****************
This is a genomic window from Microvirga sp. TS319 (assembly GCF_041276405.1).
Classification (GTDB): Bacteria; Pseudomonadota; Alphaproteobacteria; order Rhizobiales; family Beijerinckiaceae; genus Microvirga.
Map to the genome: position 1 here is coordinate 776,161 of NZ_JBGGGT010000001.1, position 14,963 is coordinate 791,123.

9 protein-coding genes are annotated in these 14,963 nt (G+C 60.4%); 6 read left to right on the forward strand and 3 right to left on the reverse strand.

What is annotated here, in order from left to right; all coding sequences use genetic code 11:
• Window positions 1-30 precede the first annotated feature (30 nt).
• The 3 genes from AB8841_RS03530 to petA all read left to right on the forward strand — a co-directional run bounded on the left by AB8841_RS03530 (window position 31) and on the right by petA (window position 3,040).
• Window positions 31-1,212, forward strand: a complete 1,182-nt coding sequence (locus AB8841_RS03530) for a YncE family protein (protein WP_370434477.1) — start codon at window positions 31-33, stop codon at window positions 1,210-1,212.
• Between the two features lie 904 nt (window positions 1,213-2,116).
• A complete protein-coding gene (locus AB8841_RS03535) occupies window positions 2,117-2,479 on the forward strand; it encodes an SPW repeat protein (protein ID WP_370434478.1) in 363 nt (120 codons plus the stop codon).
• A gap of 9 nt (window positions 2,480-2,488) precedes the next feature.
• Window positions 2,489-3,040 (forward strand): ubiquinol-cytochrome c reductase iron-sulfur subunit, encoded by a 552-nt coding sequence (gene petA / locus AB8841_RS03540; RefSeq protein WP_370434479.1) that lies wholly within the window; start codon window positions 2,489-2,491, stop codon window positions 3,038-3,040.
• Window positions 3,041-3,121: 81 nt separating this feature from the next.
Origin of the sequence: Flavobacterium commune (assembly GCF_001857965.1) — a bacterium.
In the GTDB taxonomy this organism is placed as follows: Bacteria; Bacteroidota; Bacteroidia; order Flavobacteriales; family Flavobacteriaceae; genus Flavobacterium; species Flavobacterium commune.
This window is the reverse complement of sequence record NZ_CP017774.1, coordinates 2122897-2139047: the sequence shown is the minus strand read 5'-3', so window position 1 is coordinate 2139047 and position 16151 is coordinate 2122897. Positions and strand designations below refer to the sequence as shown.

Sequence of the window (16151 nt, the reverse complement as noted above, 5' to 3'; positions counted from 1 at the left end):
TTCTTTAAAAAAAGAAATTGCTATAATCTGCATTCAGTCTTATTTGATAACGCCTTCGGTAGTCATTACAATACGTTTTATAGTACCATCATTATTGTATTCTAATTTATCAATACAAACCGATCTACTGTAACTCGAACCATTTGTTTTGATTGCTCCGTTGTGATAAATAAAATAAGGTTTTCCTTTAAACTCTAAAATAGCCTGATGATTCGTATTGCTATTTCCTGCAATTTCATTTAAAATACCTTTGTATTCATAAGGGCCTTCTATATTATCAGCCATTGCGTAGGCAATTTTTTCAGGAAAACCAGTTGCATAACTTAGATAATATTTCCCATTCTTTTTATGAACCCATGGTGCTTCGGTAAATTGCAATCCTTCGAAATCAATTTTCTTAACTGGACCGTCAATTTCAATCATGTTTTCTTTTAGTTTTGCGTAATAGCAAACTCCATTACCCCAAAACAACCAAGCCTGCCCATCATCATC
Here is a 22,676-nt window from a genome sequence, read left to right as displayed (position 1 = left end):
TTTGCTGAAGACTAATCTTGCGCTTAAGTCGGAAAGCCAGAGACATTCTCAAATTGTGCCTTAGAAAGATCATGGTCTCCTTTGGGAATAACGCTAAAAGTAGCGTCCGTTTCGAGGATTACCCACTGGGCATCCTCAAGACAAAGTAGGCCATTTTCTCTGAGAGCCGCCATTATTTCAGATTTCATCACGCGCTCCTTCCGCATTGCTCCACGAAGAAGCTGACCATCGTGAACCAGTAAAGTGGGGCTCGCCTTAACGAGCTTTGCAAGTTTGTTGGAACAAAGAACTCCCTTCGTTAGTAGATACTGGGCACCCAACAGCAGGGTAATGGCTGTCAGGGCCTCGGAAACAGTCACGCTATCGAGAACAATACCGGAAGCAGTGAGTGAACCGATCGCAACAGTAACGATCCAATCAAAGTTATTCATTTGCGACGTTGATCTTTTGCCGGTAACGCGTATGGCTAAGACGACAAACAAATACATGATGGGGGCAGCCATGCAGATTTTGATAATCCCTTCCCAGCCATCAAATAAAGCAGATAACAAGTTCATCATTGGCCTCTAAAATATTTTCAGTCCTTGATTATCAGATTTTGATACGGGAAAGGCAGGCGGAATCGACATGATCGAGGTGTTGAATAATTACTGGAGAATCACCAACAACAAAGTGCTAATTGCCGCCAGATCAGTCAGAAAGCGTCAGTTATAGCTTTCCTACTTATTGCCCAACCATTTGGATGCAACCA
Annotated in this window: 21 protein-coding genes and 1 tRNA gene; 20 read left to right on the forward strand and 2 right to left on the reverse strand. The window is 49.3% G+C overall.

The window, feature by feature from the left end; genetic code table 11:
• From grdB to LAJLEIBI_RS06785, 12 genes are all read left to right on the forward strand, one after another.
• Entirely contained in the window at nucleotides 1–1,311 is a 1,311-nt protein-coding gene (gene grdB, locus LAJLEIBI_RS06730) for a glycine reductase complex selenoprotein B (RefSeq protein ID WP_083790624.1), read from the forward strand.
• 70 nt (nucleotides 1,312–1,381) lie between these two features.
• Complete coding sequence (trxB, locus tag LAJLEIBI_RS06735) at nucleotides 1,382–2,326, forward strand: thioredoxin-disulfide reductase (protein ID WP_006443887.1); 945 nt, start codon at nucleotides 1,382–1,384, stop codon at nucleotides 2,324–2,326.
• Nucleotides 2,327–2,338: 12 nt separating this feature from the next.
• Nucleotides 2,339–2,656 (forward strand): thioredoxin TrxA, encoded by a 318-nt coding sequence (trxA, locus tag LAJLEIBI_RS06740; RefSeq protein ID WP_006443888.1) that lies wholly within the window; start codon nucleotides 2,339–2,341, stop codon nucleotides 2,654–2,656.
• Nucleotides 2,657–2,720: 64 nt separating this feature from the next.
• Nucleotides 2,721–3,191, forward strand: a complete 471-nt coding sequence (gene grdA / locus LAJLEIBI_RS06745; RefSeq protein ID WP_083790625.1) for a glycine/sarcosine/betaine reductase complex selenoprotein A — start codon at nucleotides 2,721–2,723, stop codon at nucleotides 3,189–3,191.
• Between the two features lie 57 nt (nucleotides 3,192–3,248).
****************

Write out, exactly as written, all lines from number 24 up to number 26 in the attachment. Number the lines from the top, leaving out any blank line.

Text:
• Entirely contained in the window at nucleotides 1–1,311 is a 1,311-nt protein-coding gene (gene grdB, locus LAJLEIBI_RS06730) for a glycine reductase complex selenoprotein B (RefSeq protein ID WP_083790624.1), read from the forward strand.
• 70 nt (nucleotides 1,312–1,381) lie between these two features.
• Complete coding sequence (trxB, locus tag LAJLEIBI_RS06735) at nucleotides 1,382–2,326, forward strand: thioredoxin-disulfide reductase (protein ID WP_006443887.1); 945 nt, start codon at nucleotides 1,382–1,384, stop codon at nucleotides 2,324–2,326.